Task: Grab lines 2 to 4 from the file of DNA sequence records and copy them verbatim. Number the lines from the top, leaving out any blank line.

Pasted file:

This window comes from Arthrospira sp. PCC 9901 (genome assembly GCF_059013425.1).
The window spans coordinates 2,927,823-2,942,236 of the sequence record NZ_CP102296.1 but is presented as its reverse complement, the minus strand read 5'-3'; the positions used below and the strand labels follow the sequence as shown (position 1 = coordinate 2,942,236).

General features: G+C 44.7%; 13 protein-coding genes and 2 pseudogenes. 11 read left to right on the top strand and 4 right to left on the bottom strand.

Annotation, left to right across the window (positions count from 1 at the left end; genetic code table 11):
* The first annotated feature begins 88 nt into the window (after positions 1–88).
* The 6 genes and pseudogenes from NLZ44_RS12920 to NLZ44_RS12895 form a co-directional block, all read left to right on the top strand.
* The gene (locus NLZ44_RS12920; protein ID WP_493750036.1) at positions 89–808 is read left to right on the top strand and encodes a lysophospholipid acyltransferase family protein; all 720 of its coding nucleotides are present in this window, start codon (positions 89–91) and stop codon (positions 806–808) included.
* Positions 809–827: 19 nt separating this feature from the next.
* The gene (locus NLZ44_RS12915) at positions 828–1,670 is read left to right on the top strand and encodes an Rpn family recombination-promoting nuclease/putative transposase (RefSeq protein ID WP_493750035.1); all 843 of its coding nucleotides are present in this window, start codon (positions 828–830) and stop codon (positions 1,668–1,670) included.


The window spans coordinates 2,927,823-2,942,236 of the sequence record NZ_CP102296.1 but is presented as its reverse complement, the minus strand read 5'-3'; the positions used below and the strand labels follow the sequence as shown (position 1 = coordinate 2,942,236).

General features: G+C 44.7%; 13 protein-coding genes and 2 pseudogenes. 11 read left to right on the top strand and 4 right to left on the bottom strand.

Annotation, left to right across the window (positions count from 1 at the left end; genetic code table 11):